Wednesday, March 13, 2013

Lower Your Risk for Risk Taking

Many of my clients could have saved themselves a lot of anguish if they had come to me sooner.  In fact, one of the most common phrases I hear after the first session is “Wow, I really should have done this a long time ago."  But, I know why it takes whatever it takes.

For instance, what holds you back from exploring new ideas, approaching your boss for a raise, changing careers, or transitioning into your own business? Fear of risking. Most of us allow the fear to completely overshadow the possibility of far greater happiness and success.

But, if .you do not risk, your life (and career and relationships) become stagnant. Are you bored? Discontent?  It’s a clear signal you aren’t risking enough.

Here are simple tips to lower your risk of risk taking:

1) Don’t take stupid risks.   This is a risk where the possibility of a positive outcome is limited.  Think lottery. Gambling. People who are terrified to invest a few hundred dollars to invest in personal career development will, however, spend $10-50 a week on the lottery where there is a million in one chance of a return on investment.  That adds up to $500-$2500 a year….money you could have spent on risks that would have produced a far more positive result.

2) Risk on positive the outcomes.  Always look at what you’re going to WIN, not LOSE, and stay focused on that.  Focusing on the fear only produces more fear.  For instance, asking for a raise or a different opportunity at work has within it great possible outcomes.  The worst thing that can happen is that they say no, but you may have planted a seed for the future, nonetheless. The positive far outweighs the negative consequences. Other examples are taking a new class where the worst case is you won’t learn anything (highly unlikely) or going to a networking event to meet new people (and you don’t meet anyone) ….but remember, you may meet that great contact that can offer a job or bring you business!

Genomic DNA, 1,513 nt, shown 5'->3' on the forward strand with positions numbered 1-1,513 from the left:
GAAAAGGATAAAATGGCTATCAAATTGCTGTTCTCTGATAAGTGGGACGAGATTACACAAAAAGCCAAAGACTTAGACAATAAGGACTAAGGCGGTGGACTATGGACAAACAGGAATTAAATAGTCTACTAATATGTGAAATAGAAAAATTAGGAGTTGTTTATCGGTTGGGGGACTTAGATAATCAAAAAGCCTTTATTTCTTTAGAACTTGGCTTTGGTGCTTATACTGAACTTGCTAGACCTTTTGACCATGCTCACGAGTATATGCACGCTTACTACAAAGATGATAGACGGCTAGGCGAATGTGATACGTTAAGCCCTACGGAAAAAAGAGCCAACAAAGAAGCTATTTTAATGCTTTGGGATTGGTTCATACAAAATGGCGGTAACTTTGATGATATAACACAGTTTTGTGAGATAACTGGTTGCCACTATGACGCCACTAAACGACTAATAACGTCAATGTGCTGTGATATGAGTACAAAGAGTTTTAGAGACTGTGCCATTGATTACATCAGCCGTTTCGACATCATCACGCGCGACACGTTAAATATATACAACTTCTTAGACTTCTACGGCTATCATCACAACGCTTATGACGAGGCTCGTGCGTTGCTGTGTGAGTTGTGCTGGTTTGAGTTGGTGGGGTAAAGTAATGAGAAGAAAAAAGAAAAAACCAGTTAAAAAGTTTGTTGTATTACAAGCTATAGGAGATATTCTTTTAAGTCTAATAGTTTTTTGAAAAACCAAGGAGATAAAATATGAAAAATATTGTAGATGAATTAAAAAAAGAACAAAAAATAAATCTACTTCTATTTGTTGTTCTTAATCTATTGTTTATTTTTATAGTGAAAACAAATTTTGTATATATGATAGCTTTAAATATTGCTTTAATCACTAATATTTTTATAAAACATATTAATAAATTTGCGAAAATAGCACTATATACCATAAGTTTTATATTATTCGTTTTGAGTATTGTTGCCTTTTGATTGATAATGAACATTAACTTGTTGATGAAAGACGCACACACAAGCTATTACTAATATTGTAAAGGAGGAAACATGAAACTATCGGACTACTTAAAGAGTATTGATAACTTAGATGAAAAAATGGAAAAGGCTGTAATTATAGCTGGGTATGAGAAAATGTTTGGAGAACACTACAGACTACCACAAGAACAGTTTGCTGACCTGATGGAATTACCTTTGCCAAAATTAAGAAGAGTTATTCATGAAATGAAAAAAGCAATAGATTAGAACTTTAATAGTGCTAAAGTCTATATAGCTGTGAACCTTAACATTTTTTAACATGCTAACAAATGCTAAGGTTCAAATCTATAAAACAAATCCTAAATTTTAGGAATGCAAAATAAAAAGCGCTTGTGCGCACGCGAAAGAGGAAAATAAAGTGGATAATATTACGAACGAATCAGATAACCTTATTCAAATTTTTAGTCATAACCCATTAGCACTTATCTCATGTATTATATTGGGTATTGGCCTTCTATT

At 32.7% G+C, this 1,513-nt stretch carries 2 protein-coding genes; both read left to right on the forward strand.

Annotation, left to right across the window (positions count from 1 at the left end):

3) Risk in small steps. You don’t start running with a marathon. Risking is a practice.  You want to work about 1-2 inches outside of your comfort zone.  Staying in your comfort zone will keep you – and your life – boring and stuck. If you take too big a risk at one time, you can shut yourself off emotionally. Maybe the first steps to the marathon is running 30 minutes 3 or 4 times a week and then building up to a 5K which eventually leads you to a marathon.  Find others who want to run, and slowly you will be ready .to take the bigger risk.

4) Risk consistently and often.  Be accountable. Risk is a muscle. The more you take small risks and move them to bigger risks, the stronger your muscle and ability to take risks in all areas of your life.  In our mastermind teams, we take the 2 week approach – a minor upgrade and commitment every 2 weeks, and then you become accountable for that action in the next meeting to your support team. People have moved mountains, built businesses, tripled their income, and dealt with devastating life events through this process.

Find a place to be accountable regularly and you will discover you have significantly expanded your ability to risk – and it wasn’t even scary!

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